5.9 Assumptions

  • Statistical inference → statistical assumptions
    • e.g. independence of observations; normality & equal variance of errors; linearity etc.4
      • Q: Examples of violations?
  • Measurement → measurement assumptions
    • e.g. validity & reliability & measurement equivalence
  • Causal inference → “causal inference assumptions” (Stone 1993)
    • e.g. selection on observables; parallel trends etc.
  • Sometimes assumptions can be tested (their implications), sometimes we simply have to “assume” them
  • Assumptions necessary for various designs are debated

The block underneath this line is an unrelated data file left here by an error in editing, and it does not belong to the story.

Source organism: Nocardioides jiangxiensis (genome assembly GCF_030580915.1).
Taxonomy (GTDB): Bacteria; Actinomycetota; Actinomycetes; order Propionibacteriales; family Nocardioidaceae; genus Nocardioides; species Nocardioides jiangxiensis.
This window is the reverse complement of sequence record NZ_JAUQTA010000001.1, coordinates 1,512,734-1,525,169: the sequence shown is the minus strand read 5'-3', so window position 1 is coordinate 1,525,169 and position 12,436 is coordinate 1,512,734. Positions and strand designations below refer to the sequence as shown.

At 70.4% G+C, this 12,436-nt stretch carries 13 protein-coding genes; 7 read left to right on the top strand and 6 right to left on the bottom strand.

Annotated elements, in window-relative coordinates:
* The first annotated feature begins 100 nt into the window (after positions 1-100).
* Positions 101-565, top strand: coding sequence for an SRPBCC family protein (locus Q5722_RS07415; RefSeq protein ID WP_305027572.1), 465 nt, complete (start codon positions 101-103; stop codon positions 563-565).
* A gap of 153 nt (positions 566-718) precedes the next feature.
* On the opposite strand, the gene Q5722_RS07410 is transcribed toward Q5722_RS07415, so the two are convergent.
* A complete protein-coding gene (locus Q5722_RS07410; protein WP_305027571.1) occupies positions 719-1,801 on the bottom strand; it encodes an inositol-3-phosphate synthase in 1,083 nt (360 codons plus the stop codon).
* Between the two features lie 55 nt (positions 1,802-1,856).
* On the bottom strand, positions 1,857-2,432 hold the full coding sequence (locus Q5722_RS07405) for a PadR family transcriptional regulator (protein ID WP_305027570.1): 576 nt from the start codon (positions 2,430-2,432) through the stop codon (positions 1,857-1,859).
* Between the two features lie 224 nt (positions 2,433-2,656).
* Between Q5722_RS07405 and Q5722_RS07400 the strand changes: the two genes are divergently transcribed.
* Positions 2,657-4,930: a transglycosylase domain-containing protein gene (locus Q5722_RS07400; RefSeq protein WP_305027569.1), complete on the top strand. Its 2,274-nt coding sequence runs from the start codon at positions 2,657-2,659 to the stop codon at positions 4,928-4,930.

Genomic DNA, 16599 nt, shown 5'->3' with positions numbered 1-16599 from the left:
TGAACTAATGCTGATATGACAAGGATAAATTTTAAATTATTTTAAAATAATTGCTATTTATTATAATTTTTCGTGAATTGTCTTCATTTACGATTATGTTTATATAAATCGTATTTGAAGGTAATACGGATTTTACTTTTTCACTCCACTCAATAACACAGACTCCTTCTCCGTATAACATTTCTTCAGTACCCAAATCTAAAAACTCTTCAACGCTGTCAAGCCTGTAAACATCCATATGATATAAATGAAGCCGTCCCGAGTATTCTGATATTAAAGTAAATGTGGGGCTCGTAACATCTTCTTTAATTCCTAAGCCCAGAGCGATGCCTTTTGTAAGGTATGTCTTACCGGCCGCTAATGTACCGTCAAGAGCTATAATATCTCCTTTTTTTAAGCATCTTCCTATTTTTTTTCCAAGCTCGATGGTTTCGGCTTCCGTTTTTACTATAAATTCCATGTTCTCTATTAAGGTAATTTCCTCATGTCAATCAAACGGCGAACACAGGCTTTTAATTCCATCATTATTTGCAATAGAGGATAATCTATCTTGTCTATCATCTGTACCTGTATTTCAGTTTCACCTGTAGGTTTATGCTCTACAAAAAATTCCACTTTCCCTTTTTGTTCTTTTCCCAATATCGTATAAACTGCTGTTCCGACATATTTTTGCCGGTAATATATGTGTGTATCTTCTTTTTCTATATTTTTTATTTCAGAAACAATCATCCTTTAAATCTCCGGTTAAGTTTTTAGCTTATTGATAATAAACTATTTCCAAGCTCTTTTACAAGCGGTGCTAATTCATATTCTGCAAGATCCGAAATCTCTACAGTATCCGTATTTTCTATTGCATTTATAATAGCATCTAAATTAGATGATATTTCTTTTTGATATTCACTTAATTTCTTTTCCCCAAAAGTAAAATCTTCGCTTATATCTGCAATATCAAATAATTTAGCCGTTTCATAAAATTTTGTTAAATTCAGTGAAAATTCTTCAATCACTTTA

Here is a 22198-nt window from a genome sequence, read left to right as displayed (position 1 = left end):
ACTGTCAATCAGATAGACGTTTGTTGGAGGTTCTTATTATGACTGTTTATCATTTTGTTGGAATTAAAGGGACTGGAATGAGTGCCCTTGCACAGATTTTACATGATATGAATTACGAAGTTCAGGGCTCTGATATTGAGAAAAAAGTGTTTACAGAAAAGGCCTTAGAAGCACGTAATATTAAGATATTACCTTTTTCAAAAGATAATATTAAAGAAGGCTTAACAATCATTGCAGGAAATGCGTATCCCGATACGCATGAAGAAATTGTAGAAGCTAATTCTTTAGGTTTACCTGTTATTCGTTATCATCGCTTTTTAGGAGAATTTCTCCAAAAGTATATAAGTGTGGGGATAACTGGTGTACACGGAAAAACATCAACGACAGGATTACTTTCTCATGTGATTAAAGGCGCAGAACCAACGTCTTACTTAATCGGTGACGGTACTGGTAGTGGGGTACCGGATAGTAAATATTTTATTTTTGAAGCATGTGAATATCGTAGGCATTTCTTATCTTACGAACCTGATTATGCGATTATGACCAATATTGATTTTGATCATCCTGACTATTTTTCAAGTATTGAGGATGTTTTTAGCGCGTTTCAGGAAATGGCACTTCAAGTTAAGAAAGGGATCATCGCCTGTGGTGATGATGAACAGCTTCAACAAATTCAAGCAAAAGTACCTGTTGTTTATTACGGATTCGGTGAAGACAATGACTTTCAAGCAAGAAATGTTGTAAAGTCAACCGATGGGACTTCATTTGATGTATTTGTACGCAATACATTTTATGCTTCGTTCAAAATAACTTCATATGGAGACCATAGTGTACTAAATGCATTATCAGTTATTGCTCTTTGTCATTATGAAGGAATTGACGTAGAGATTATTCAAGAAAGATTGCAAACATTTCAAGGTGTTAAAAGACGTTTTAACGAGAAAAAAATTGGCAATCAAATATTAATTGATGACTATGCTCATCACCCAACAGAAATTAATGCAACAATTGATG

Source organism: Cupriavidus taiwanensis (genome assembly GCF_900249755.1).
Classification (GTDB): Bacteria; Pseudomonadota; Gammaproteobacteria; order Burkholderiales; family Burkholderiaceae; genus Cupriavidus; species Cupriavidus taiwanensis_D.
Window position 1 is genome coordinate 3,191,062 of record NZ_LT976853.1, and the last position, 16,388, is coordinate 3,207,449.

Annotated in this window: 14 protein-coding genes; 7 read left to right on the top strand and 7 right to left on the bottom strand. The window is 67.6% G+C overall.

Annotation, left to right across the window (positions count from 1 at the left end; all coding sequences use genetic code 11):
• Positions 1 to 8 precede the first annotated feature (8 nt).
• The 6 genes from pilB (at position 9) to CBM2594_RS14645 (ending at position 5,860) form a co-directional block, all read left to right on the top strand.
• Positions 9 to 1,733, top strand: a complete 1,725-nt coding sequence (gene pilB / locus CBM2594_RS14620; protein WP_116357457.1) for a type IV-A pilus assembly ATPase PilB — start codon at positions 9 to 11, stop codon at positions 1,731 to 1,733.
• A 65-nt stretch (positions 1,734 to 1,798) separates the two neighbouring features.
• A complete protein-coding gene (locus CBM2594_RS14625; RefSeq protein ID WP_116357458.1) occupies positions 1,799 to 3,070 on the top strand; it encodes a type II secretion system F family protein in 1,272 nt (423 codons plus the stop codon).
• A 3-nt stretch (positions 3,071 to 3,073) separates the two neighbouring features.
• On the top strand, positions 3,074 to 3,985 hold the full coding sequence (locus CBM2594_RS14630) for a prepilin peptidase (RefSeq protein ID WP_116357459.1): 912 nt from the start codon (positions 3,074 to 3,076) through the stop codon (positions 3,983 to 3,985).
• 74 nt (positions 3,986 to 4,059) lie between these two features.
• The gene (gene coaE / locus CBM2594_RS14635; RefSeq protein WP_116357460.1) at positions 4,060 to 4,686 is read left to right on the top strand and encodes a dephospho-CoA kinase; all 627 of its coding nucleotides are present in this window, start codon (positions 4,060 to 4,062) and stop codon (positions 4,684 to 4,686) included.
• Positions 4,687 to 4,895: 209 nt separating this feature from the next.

• We’ll discuss concrete examples!


Stone, Richard. 1993. “The Assumptions on Which Causal Inferences Rest.” J. R. Stat. Soc. Series B Stat. Methodol. 55 (2). [Royal Statistical Society, Wiley]: 455–66.

  1. Assumptions are often related to the data collection process (e.g. assumption that our data represents a simple random sample). Moreover, one can differentiate between model-based assumptions (distributional assumptions, structural assumption, cross-variation assumptions) and design-based assumptions (Wikipedia). Assumptions can be violated, e.g. individuals living in the same household may affecting each other (independence assumption) or individuals with internet my have higher likelihood to end up in a sample (simple random sample) or average of income does not increase linearly with higher levels of education (linearity assumption) etc.